Hunting Shed Antlers
It’s the end of March, time to look for shed antlers in central Texas. The earliest I found some was Feb 28 but 3 bucks on my trail camera still had antlers on March 17. The farther north you go, the sooner the bucks drop their horns. Sheds drop as early as Jan in Wisconsin or Minnesota. Most of the antlers will be on the ground around the first of April.Look for the tell tale tines sticking straight out of the grass. 90% of the time the points hit the ground in the up position, just right for your tractor tires. Sometimes you can find both sides for a matched set. When you find the first one, begin searching about 100 yards in each direction. A few years back I found a beautiful matched set of 6x6 elk sheds in Colorado. Take binoculars to check that antler looking stick without having to walk an extra 20 yards. A backpack is handy for a sandwich and water bottle and to carry the antlers you find.
I leave my corn feeders going in the spring and the trails coming in to these are a good place to start looking. If you know where the deer bed, the trails going in and coming out will produce some horns. When you see fresh droppings, slow down and look carefully. Food plots, wheat and oat fields are also good areas to search. Where bucks jump over a fence will jar them loose. If we get a lot of early warm rains, the grass and weeds will cover up the antlers making them hard to spot. This is where a good antler dog comes in handy. Yes, you can train your dog to find and retrieve antlers. Fresh shed antlers have a scent dogs can smell and find like dove or quail. Start training your dog with an antler in the back yard. Throw it out over and over, letting him fetch, then start hiding it and walk him close. They even sell antler scent to put on old dried up horns. My lab Maggie brings me bones as well as antlers but I praise her anyway.
If you know anyone with a high fence ranch, this is the best place in the world to look. If they have exotic game, you may make some real nice finds. A good friend of mine is the manager of a 5000 acre high fence trophy ranch. He found over 300 antlers last year, including Axis and Fallow deer. Most of his antlers were found coming into the 10 protein feeders and food plots. He just drives around on his 4x4 Mule and picks them up.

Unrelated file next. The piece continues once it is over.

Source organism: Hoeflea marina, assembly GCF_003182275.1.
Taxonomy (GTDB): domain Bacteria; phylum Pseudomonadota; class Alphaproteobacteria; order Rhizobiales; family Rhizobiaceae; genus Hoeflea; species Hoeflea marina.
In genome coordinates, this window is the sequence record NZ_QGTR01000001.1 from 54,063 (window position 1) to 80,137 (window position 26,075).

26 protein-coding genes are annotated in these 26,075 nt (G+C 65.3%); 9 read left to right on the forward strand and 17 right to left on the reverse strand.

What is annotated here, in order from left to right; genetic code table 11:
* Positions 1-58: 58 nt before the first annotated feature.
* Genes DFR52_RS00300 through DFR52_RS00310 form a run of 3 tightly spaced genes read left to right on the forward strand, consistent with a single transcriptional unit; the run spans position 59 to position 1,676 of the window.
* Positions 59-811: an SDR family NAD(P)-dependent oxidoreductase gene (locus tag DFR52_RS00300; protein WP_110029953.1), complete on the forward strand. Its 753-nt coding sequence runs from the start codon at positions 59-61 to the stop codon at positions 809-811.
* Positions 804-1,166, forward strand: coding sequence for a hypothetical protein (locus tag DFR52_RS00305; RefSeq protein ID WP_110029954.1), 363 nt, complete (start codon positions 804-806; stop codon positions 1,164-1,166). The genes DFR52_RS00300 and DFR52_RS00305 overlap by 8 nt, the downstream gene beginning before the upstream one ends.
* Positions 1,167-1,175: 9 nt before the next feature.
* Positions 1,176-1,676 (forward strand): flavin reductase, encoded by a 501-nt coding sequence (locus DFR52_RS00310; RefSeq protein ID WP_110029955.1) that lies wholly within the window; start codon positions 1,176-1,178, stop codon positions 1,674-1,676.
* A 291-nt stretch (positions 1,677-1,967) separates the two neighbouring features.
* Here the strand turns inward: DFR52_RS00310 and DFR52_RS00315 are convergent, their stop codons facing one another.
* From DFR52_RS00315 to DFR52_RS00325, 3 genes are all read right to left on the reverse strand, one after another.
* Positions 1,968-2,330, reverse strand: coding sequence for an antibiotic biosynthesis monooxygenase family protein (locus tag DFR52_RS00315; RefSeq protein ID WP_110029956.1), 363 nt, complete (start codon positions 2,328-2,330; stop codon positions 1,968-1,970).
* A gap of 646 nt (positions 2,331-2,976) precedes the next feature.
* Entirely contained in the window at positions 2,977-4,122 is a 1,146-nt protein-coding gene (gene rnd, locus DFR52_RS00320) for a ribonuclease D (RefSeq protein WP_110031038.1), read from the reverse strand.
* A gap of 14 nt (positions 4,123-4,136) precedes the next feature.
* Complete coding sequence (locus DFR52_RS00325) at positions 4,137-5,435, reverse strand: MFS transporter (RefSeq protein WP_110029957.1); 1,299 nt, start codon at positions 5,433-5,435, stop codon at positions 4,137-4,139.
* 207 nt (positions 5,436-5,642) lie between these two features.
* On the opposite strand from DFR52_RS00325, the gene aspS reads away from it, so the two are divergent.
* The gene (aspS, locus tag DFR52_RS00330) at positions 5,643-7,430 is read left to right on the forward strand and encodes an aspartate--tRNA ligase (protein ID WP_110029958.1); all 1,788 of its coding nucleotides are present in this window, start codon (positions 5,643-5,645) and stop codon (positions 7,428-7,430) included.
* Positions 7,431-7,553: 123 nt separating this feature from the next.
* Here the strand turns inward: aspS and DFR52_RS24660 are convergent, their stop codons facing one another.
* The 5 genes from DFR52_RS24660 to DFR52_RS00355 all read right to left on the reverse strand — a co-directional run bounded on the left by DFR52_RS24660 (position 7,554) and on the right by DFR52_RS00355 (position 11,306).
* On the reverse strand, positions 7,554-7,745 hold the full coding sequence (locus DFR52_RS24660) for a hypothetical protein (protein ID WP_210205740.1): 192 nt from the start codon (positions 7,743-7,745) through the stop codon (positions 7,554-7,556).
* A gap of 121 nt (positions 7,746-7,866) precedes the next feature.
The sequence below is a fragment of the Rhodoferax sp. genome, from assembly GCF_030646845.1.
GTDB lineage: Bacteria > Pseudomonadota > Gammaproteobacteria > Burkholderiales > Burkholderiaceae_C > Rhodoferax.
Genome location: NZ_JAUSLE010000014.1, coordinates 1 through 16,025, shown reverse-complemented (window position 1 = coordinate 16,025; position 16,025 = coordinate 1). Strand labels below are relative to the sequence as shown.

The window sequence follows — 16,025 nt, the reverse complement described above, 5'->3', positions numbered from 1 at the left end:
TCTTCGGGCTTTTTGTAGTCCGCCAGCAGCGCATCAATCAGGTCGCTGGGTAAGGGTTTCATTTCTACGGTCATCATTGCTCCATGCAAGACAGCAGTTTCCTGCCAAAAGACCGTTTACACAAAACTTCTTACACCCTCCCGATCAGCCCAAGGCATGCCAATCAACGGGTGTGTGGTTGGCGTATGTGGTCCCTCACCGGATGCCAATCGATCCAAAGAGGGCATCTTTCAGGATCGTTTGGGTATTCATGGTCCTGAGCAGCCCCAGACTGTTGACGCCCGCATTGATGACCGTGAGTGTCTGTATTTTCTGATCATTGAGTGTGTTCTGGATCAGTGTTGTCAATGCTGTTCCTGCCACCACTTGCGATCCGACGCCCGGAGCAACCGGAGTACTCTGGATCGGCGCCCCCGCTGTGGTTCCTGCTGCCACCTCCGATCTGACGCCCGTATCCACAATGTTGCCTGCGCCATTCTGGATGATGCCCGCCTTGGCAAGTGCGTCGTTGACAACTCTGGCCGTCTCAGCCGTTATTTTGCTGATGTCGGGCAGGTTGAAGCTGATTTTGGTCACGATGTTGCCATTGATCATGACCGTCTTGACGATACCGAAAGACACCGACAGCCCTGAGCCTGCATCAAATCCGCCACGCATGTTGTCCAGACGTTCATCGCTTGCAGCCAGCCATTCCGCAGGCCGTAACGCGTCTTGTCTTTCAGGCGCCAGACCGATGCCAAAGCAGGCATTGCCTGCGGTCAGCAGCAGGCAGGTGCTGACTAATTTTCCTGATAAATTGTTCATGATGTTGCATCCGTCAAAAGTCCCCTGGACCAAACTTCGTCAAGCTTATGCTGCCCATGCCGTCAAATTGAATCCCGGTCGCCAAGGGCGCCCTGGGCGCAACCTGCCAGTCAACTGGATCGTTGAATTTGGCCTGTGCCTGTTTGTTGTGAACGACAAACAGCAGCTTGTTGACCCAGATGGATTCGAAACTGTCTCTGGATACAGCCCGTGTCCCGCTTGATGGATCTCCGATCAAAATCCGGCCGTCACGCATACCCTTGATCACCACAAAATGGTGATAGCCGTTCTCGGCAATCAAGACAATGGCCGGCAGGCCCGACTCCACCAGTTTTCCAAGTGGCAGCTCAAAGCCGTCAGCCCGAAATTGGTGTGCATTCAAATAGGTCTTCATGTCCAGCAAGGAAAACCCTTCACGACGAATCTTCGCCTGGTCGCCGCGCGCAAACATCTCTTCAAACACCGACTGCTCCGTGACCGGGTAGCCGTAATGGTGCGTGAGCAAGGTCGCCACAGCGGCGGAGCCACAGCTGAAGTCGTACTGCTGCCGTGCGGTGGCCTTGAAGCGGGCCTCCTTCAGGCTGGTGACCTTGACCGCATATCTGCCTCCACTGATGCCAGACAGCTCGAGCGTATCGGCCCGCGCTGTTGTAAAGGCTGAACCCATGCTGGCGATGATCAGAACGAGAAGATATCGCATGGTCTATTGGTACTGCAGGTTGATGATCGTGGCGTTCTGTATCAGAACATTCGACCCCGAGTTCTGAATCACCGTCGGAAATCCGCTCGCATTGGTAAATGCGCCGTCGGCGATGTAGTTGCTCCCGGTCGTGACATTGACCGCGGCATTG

There is a good market for fresh brown antlers. The current price listed in Fur Fish and Game magazine is $6 to $8 per pound. A lot of these are going to the dog chew trade and crafts like lamps and knife handles. Sometimes you find antlers that are a year old and bleached out white. They sell an antler stain kit that you can use to restore them to the desired brown color. I have several table lamps made from white tail antlers I have found. Use finishing nails with the head cut off, and then drill a hole in each antler where you want to attach together. Then use super glue to hold together. You can buy the parts for a lamp at a good hardware store. Glue the cord to the under side of the antlers and hide with paint that matches. I also have a chandler over the dining room table made from mule deer antlers and one spike elk.
Hunting shed antlers is a fun thing to do with family and friends and no license or permit is required. Take a child with you, they have good eyes. While you are scouting for spring turkeys, keep an eye peeled for those antler tines sticking up out of the weeds. Once you find a few, you will be hooked and want to go every year. And remember where you found that trophy shed antler when deer season comes around next November.
Pictured above is tree art on Fojtasek Ranch.
More tree art at Fojtasek Ranch
Jerry Ellis manager of Fojtasek Ranch with his find for 2012
My Lab Maggie with antler
Decorative antler coffee table